Even this though was not the end as they’ve Street Viewed railway journeys, cycle routes, footpaths and walking trails and now they’re going to be photographing towpaths along rivers and canals in the UK too.  There will no doubt be privacy complaints again and parts of riversides across the country will become strangely hazy when viewed online but it will also give us more strange and funny discoveries in the images as we’ve had from the roadgoing cameras.

Another new Google project revealed this week sees the search behemoth collecting and documenting languages from around the world that are on the verge of extinction via videos, audio recordings and other documentation. The result will be presented via an interactive website.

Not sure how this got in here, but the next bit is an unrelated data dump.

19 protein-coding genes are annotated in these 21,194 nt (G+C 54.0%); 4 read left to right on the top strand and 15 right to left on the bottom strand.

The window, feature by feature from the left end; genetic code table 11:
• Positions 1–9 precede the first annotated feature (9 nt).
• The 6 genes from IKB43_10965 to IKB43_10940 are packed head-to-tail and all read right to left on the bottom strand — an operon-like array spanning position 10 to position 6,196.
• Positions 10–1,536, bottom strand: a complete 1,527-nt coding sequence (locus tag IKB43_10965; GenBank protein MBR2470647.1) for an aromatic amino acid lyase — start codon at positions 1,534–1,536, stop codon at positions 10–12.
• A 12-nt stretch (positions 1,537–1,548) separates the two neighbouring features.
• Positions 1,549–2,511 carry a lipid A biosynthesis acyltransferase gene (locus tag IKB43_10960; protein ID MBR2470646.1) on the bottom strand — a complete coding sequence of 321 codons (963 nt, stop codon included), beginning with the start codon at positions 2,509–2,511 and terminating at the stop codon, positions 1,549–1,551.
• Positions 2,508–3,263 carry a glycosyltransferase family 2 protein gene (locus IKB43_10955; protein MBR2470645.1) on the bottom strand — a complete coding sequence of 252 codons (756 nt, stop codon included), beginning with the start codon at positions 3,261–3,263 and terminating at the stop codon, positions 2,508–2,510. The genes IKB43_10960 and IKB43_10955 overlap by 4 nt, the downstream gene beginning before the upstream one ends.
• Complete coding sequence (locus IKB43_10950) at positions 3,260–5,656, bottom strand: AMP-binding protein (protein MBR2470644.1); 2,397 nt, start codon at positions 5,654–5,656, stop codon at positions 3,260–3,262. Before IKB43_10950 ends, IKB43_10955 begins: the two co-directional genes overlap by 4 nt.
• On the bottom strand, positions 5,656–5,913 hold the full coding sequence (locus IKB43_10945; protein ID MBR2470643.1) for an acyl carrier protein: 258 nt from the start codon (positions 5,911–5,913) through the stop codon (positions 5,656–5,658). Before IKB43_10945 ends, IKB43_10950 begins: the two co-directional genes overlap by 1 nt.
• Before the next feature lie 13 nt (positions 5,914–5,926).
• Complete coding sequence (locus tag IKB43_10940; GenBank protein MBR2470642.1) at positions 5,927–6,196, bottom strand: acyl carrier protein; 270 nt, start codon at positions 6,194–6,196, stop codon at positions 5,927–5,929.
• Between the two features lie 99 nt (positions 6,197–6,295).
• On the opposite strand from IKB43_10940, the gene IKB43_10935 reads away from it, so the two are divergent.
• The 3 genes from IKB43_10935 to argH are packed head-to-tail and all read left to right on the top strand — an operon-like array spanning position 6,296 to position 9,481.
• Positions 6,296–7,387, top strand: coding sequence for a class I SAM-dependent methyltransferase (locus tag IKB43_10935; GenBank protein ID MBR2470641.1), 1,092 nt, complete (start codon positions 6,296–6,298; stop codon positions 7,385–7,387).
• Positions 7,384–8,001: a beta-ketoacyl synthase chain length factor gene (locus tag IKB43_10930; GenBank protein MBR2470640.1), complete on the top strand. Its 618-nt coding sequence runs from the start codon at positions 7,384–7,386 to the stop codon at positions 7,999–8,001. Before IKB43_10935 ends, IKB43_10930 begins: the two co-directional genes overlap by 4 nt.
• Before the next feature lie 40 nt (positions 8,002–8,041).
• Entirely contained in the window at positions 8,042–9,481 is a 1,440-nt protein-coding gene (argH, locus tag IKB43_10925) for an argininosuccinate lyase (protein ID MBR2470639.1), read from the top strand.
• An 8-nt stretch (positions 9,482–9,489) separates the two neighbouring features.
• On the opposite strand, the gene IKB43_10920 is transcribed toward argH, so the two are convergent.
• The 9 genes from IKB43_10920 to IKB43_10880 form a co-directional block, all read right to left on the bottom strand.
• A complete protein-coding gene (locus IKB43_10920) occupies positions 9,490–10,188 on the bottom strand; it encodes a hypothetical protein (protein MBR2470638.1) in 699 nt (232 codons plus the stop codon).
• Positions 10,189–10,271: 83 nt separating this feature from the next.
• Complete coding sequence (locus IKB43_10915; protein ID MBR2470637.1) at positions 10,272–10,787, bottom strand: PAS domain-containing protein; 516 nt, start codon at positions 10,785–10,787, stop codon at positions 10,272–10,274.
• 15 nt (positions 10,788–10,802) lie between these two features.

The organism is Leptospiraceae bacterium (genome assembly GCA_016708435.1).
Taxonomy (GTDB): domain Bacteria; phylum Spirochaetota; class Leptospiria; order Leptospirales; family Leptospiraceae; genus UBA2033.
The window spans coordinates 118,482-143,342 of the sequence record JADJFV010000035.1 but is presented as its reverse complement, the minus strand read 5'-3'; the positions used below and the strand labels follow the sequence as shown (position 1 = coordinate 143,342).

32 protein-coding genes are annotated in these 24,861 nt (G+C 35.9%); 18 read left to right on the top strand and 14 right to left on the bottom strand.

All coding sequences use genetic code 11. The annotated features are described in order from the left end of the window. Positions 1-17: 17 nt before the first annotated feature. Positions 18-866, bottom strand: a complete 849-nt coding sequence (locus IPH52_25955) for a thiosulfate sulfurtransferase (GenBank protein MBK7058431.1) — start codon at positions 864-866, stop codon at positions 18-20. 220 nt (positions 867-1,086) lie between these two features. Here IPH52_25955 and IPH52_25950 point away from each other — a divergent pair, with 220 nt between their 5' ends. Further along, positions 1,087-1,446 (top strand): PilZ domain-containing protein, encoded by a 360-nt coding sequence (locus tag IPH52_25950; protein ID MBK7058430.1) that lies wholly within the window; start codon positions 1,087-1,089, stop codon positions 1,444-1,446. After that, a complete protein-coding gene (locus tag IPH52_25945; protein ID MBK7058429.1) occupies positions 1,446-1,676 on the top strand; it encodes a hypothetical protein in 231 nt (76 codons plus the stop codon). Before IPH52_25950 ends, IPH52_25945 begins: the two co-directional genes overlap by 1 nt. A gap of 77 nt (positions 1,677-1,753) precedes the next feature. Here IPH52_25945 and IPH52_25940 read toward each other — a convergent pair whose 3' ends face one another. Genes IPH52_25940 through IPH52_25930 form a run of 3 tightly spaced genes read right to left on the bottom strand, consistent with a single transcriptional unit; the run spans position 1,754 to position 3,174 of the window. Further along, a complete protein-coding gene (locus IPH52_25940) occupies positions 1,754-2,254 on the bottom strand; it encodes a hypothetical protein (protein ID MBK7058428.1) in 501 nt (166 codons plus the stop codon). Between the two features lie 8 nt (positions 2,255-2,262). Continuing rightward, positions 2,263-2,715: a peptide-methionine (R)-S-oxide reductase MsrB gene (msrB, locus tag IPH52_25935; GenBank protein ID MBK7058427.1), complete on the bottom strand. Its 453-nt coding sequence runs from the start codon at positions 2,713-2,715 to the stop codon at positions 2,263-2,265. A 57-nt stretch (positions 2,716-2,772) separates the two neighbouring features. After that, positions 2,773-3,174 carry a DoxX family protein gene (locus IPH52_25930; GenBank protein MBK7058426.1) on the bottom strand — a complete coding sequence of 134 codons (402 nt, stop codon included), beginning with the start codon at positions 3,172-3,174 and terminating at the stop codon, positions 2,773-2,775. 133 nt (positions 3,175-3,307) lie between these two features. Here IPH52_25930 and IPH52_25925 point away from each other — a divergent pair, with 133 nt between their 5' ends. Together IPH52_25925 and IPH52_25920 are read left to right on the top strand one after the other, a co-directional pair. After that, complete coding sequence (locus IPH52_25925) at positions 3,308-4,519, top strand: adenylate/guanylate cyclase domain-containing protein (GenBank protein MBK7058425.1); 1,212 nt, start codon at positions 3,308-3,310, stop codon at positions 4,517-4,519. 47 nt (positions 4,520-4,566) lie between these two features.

Some people however won’t like their other announcement – a service that allows companies to track their employees’ movements via their work phones.  Well, two out of three’s not bad.

Bike and Hammer in Imperfect Harmony

Screw_Low

Screw_Low (Photo credit: Curious_Gregor)

The recently released new Apple Macbook caused a minor stir recently when iFixit took one apart and found that it was so tightly integrated that nothing could be easily repaired by an enthusiastic techie, the memory was soldered to the board, the SSD storage was custom and even the battery was glued in so if any of these failed it would be an expensive repair and in addition upgrading was out of the question.  All of this was in the name of making the laptop thinner and shinier.